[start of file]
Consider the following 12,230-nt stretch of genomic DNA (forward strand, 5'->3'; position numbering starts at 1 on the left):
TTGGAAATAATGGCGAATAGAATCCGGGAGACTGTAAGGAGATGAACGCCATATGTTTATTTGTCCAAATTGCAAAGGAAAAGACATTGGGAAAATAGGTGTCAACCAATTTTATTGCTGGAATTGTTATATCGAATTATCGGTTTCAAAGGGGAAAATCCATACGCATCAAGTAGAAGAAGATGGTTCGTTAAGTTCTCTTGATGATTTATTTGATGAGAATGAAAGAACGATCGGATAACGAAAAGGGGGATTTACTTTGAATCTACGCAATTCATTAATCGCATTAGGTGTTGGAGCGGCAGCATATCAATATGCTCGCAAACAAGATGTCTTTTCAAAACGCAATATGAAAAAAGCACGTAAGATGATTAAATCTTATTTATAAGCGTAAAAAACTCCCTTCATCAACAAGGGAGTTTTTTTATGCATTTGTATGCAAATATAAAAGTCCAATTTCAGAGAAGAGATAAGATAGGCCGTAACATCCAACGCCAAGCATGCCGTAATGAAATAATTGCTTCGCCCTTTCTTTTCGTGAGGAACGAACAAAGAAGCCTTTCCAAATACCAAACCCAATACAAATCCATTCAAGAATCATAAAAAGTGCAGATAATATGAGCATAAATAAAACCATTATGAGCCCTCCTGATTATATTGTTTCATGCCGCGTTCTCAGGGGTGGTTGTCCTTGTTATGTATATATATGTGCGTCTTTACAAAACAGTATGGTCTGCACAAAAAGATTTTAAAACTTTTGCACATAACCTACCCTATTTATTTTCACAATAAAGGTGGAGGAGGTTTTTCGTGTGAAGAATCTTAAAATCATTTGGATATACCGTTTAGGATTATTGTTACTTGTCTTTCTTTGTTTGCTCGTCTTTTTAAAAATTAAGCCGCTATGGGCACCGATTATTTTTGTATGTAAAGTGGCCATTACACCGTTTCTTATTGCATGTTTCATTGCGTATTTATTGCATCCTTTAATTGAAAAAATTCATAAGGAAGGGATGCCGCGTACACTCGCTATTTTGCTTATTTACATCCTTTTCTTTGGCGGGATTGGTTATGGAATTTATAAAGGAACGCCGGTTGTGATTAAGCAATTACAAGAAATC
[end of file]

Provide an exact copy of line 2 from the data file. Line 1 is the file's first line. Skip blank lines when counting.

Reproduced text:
TTGGAAATAATGGCGAATAGAATCCGGGAGACTGTAAGGAGATGAACGCCATATGTTTATTTGTCCAAATTGCAAAGGAAAAGACATTGGGAAAATAGGTGTCAACCAATTTTATTGCTGGAATTGTTATATCGAATTATCGGTTTCAAAGGGGAAAATCCATACGCATCAAGTAGAAGAAGATGGTTCGTTAAGTTCTCTTGATGATTTATTTGATGAGAATGAAAGAACGATCGGATAACGAAAAGGGGGATTTACTTTGAATCTACGCAATTCATTAATCGCATTAGGTGTTGGAGCGGCAGCATATCAATATGCTCGCAAACAAGATGTCTTTTCAAAACGCAATATGAAAAAAGCACGTAAGATGATTAAATCTTATTTATAAGCGTAAAAAACTCCCTTCATCAACAAGGGAGTTTTTTTATGCATTTGTATGCAAATATAAAAGTCCAATTTCAGAGAAGAGATAAGATAGGCCGTAACATCCAACGCCAAGCATGCCGTAATGAAATAATTGCTTCGCCCTTTCTTTTCGTGAGGAACGAACAAAGAAGCCTTTCCAAATACCAAACCCAATACAAATCCATTCAAGAATCATAAAAAGTGCAGATAATATGAGCATAAATAAAACCATTATGAGCCCTCCTGATTATATTGTTTCATGCCGCGTTCTCAGGGGTGGTTGTCCTTGTTATGTATATATATGTGCGTCTTTACAAAACAGTATGGTCTGCACAAAAAGATTTTAAAACTTTTGCACATAACCTACCCTATTTATTTTCACAATAAAGGTGGAGGAGGTTTTTCGTGTGAAGAATCTTAAAATCATTTGGATATACCGTTTAGGATTATTGTTACTTGTCTTTCTTTGTTTGCTCGTCTTTTTAAAAATTAAGCCGCTATGGGCACCGATTATTTTTGTATGTAAAGTGGCCATTACACCGTTTCTTATTGCATGTTTCATTGCGTATTTATTGCATCCTTTAATTGAAAAAATTCATAAGGAAGGGATGCCGCGTACACTCGCTATTTTGCTTATTTACATCCTTTTCTTTGGCGGGATTGGTTATGGAATTTATAAAGGAACGCCGGTTGTGATTAAGCAATTACAAGAAATC